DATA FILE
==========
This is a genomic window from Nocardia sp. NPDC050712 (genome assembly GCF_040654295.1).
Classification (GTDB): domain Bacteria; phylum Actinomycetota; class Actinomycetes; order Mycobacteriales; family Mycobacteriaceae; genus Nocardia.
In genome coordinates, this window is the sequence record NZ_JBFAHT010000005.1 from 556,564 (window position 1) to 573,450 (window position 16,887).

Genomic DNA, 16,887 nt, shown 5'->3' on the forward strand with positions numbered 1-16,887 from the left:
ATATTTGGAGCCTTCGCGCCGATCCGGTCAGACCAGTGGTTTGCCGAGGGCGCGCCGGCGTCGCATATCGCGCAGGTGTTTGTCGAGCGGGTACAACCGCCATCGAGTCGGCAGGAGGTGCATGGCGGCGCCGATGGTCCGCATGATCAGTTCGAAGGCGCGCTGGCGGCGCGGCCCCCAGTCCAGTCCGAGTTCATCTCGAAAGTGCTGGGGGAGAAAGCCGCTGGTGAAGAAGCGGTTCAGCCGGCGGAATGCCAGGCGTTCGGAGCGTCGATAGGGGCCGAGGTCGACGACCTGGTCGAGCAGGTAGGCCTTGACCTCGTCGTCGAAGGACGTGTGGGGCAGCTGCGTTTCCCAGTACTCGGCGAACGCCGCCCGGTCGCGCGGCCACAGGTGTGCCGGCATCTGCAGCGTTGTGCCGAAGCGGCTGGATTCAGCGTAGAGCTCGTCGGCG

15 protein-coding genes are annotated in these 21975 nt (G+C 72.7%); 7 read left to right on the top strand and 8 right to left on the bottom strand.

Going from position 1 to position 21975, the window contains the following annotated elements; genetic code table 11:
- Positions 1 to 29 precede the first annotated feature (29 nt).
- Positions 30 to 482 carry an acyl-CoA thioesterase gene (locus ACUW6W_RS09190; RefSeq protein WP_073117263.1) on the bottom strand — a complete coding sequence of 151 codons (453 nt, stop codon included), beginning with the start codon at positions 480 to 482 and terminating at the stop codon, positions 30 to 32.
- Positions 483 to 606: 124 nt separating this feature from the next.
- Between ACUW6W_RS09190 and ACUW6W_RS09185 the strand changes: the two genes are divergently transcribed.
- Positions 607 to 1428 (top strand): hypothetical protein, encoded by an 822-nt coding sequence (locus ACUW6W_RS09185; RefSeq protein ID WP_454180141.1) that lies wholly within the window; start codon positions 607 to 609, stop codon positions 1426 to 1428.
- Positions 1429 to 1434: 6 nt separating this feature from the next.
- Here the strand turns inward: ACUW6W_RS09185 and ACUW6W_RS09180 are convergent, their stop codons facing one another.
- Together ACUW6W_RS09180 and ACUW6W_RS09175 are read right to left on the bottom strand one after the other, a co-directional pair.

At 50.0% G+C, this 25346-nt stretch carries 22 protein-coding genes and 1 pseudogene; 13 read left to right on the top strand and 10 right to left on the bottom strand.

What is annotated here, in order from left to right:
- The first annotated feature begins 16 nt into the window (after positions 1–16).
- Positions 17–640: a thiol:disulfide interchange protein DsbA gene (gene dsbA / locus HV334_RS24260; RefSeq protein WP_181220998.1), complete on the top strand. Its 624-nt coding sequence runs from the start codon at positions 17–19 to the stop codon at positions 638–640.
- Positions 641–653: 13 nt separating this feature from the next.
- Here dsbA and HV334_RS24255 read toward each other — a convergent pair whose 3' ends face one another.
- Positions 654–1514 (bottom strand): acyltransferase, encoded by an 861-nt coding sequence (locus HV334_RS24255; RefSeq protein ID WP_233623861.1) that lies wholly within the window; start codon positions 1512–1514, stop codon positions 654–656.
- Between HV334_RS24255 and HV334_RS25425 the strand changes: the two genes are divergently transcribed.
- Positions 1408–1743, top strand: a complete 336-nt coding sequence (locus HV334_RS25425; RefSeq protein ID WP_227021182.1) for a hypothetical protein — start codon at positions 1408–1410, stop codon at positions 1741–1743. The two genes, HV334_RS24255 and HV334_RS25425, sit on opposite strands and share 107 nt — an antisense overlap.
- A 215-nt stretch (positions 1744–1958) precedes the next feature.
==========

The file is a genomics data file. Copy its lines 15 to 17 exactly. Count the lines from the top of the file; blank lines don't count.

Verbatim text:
- Together ACUW6W_RS09180 and ACUW6W_RS09175 are read right to left on the bottom strand one after the other, a co-directional pair.

At 50.0% G+C, this 25346-nt stretch carries 22 protein-coding genes and 1 pseudogene; 13 read left to right on the top strand and 10 right to left on the bottom strand.

What is annotated here, in order from left to right: